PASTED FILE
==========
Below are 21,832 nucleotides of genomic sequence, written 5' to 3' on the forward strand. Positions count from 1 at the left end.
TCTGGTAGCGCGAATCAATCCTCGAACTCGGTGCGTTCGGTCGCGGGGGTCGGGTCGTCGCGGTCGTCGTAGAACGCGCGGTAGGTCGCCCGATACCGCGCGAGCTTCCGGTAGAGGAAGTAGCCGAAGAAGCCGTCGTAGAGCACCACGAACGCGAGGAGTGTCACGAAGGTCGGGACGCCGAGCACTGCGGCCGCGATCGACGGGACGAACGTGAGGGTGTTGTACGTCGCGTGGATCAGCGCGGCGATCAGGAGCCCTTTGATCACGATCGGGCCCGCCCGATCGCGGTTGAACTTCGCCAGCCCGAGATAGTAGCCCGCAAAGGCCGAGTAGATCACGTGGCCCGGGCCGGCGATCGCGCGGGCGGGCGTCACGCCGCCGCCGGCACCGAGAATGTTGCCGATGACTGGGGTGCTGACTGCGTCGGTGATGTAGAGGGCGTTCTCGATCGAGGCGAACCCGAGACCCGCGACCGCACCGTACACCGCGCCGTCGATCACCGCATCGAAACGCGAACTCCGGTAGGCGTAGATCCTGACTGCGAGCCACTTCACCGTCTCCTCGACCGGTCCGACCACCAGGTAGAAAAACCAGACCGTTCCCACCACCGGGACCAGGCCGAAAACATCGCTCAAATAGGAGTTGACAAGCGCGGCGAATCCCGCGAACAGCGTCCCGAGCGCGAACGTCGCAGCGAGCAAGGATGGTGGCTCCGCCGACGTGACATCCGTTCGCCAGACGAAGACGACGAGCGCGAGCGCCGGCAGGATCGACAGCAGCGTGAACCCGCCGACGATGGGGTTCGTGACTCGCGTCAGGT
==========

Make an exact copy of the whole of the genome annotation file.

Below are 21,832 nucleotides of genomic sequence, written 5' to 3' on the forward strand. Positions count from 1 at the left end.
TCTGGTAGCGCGAATCAATCCTCGAACTCGGTGCGTTCGGTCGCGGGGGTCGGGTCGTCGCGGTCGTCGTAGAACGCGCGGTAGGTCGCCCGATACCGCGCGAGCTTCCGGTAGAGGAAGTAGCCGAAGAAGCCGTCGTAGAGCACCACGAACGCGAGGAGTGTCACGAAGGTCGGGACGCCGAGCACTGCGGCCGCGATCGACGGGACGAACGTGAGGGTGTTGTACGTCGCGTGGATCAGCGCGGCGATCAGGAGCCCTTTGATCACGATCGGGCCCGCCCGATCGCGGTTGAACTTCGCCAGCCCGAGATAGTAGCCCGCAAAGGCCGAGTAGATCACGTGGCCCGGGCCGGCGATCGCGCGGGCGGGCGTCACGCCGCCGCCGGCACCGAGAATGTTGCCGATGACTGGGGTGCTGACTGCGTCGGTGATGTAGAGGGCGTTCTCGATCGAGGCGAACCCGAGACCCGCGACCGCACCGTACACCGCGCCGTCGATCACCGCATCGAAACGCGAACTCCGGTAGGCGTAGATCCTGACTGCGAGCCACTTCACCGTCTCCTCGACCGGTCCGACCACCAGGTAGAAAAACCAGACCGTTCCCACCACCGGGACCAGGCCGAAAACATCGCTCAAATAGGAGTTGACAAGCGCGGCGAATCCCGCGAACAGCGTCCCGAGCGCGAACGTCGCAGCGAGCAAGGATGGTGGCTCCGCCGACGTGACATCCGTTCGCCAGACGAAGACGACGAGCGCGAGCGCCGGCAGGATCGACAGCAGCGTGAACCCGCCGACGATGGGGTTCGTGACTCGCGTCAGGT